There is not much of comedy. Viewers who manage to get into the theatre first and occupy vantage spots might disagree with the statement just made. Going by their grins and amused looks, these viewers find these shows to be quite funny.

The bottomline is that the show organizers have got to be complimented. Tickets are priced well under par. As are a few other things. The result is an experience which is obviously incomparable. In terms of value for money, nothing beats this set-up. Forget Andheri to Churchgate. One can go all the way to the pearly gate. But that’s only a small part of the bigger picture. There’s so much more to these shows.

Everyday life in these metropolises is so predictably fast. People hardly get time to do their own thing. Close Encounters of the Mumbai Kind sets a stellar example in this regard. It ensures that people get the physical exercise that they desperately need. A combination of sprints and hurdles help keep the body fit and toned. A healthy dose of gymnastics aids flexibility. A few rigorous bouts of boxing and wrestling go a long way in muscle development and in improving blood circulation. Mountaineering techniques are also employed to train the body in an environment of low oxygen. And then there are a select few who actually get to surf waves of humanity. Hey, slanging matches keep vocal cords in shape too. What better way to start the day than with such an eclectic collection of sports.

Problems with water supply and a general lack of time ensure that not too many people get to take a bath. Close Encounters of the Mumbai Kind creates an environment conducive to producing copious amounts of sweat, which serves as an alternate bathing medium. Fresh water is conserved and the future of planet earth is safeguarded. The rain gods, always partial to the traditionalists among us, do absolutely no harm by frequently showering show-goers with fresh water. In the process, clothes get washed as well, thus saving many from the clutches of the evil that is dhobidom.

So there is exercise. There is personal hygiene. There is laundry. There is great use of time. What more may one expect from Close Encounters of the Mumbai Kind?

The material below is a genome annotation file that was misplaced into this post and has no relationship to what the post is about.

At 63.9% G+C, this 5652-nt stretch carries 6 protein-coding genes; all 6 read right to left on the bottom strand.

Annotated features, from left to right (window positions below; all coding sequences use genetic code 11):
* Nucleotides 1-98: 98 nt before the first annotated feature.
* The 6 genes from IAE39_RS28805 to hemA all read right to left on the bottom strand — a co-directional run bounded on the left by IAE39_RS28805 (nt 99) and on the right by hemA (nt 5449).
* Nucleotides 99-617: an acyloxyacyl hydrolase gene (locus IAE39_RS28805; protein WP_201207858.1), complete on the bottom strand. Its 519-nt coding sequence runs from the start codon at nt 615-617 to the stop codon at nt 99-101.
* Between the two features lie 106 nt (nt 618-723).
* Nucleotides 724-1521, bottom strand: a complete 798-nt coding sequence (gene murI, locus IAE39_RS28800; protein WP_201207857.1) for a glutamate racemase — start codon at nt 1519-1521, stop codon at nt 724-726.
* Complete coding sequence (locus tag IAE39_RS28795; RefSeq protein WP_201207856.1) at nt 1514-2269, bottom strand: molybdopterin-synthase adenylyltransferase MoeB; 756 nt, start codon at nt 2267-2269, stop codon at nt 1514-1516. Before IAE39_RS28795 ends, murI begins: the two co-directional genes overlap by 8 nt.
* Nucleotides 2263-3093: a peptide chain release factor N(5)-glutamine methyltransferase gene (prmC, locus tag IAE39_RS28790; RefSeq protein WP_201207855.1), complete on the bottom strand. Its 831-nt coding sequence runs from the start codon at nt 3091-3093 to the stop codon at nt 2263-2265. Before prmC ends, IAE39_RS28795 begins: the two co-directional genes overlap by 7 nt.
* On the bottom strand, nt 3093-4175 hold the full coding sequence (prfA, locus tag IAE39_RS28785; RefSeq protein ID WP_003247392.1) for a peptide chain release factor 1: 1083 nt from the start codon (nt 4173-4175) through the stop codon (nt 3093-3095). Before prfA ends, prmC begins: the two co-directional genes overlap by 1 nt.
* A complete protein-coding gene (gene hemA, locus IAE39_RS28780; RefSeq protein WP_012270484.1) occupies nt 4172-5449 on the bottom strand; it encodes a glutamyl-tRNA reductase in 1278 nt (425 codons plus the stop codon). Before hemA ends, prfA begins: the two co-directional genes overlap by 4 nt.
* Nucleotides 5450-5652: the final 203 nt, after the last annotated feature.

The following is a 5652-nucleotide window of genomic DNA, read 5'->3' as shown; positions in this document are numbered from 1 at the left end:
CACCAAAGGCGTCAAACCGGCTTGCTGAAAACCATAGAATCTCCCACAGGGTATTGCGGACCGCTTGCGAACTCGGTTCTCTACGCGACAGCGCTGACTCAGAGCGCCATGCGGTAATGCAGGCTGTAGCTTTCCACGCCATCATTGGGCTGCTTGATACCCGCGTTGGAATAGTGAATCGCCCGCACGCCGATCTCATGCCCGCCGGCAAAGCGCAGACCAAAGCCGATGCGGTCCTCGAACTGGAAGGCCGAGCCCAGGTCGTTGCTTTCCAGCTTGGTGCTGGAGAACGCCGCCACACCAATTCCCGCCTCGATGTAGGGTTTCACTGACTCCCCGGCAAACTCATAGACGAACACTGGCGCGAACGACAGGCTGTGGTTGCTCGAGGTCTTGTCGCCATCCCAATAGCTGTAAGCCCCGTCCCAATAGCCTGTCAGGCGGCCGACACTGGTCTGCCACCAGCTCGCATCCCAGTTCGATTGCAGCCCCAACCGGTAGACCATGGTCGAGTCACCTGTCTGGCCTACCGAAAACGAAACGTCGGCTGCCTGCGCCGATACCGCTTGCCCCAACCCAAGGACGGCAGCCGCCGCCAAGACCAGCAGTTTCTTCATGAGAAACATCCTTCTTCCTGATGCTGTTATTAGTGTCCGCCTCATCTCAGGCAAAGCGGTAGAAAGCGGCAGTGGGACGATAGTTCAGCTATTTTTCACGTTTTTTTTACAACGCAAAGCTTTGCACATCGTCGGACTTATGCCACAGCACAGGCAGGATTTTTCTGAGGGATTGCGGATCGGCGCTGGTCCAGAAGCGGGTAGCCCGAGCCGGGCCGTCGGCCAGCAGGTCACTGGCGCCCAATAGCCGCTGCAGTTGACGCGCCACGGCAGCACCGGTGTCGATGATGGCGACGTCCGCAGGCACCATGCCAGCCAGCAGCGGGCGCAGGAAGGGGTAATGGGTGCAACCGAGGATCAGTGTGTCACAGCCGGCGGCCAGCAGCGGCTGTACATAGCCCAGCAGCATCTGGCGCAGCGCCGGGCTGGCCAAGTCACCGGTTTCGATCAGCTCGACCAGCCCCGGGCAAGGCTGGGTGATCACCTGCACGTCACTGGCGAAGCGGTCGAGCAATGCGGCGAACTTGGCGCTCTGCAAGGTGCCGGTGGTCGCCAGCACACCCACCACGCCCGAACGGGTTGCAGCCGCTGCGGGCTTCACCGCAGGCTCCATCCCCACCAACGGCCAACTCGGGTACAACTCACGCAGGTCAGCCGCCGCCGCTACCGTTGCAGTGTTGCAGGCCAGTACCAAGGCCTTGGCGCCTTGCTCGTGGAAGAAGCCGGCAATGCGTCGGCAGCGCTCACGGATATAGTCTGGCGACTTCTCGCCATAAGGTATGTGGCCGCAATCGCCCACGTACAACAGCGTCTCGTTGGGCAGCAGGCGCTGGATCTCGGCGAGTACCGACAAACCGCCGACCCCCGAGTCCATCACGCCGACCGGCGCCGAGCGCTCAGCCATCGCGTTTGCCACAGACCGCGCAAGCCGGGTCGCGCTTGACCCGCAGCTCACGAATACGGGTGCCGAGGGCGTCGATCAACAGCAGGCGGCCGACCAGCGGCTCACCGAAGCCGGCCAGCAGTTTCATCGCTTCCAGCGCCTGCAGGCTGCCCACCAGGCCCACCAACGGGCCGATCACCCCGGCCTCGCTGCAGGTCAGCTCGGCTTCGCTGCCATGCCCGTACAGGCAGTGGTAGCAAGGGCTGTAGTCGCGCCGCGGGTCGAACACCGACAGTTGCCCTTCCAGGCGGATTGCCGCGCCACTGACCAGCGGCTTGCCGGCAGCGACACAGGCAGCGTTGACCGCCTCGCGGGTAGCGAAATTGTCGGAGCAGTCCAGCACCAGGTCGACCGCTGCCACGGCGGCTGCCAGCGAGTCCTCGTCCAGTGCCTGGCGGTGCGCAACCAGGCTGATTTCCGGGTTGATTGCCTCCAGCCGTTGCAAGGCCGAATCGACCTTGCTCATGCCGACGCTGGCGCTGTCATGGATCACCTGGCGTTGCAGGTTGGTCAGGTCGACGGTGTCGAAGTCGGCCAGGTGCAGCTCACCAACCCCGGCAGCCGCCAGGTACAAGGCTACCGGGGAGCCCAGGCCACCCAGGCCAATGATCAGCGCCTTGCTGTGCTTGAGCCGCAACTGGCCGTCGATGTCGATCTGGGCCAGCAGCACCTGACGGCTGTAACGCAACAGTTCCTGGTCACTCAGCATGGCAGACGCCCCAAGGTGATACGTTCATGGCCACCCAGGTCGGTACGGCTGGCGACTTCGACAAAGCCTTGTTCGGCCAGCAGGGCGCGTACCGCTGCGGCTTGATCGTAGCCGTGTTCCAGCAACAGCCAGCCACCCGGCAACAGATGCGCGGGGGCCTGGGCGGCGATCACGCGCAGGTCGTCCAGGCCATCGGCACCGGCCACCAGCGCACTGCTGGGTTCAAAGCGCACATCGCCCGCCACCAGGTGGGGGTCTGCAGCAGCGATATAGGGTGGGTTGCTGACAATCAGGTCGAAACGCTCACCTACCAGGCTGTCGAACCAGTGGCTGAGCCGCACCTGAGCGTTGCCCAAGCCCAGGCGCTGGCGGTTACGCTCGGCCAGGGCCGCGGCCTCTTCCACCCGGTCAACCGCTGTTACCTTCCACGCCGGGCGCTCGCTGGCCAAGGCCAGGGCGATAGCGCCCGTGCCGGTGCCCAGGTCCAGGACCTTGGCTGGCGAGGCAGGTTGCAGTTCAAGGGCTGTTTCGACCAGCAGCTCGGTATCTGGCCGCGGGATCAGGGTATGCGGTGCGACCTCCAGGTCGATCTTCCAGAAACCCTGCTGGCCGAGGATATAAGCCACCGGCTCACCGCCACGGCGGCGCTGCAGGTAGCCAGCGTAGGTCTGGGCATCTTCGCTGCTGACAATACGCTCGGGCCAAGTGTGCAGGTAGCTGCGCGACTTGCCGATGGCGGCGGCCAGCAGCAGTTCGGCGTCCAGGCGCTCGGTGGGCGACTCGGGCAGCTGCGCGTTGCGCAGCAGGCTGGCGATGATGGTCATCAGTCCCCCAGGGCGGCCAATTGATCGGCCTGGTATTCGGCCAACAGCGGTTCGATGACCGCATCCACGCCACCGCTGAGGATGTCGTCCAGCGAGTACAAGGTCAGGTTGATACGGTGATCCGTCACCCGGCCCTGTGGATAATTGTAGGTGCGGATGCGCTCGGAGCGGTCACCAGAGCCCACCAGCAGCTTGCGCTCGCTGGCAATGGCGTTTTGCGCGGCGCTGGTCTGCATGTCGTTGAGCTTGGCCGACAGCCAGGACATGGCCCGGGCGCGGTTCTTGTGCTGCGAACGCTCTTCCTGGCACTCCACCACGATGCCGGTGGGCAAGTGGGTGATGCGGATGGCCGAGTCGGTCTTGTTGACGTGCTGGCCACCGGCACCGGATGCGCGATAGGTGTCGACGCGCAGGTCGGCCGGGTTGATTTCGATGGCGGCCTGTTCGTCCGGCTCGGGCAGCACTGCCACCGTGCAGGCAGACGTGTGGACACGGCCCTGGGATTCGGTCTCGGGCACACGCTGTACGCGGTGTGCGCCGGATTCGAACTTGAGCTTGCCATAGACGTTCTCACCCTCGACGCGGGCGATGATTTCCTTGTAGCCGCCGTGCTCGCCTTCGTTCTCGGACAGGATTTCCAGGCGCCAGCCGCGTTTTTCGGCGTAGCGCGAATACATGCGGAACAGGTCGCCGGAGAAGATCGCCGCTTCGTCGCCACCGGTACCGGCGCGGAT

Pathbreaking physics (and allied disciplines of science). Mental exercise is just as important as physical, if not more.

There’s thought-provoking defiance of operations research and the theory of constraints. There is no constraint when it comes to Close Encounters of the Mumbai Kind. Capacity utilization is not limited by time or space. 100% is for other flop shows. It tends to infinity here.

There’s fluid mechanics. Remember the stuff about turbulent flow being the greatest at the entry and the exit of a conduit? Remember that turbulent flow is initiated when Reynold’s number is more than 2000 (in the theatre)?

There are the principles of momentum. Momentum is directly proportional to the masses..err…mass. Momentum is conserved but energy is not when it comes to inelastic collisions. And boy, are there a few of them or what?!

There’s surface tension and its proportionality to the angle of contact with the surrounding media.

The most important one, of course, pertains to the transformation of energy. You walk into a Close Encounters of the Mumbai Kind show with a lot of potential energy. It gets converted to kinetic as well as a bit of heat energy. At the end of it, there is only light energy in its purest form as one walks away (in most cases) - well and truly enlightened.

mental baba 12:45 AM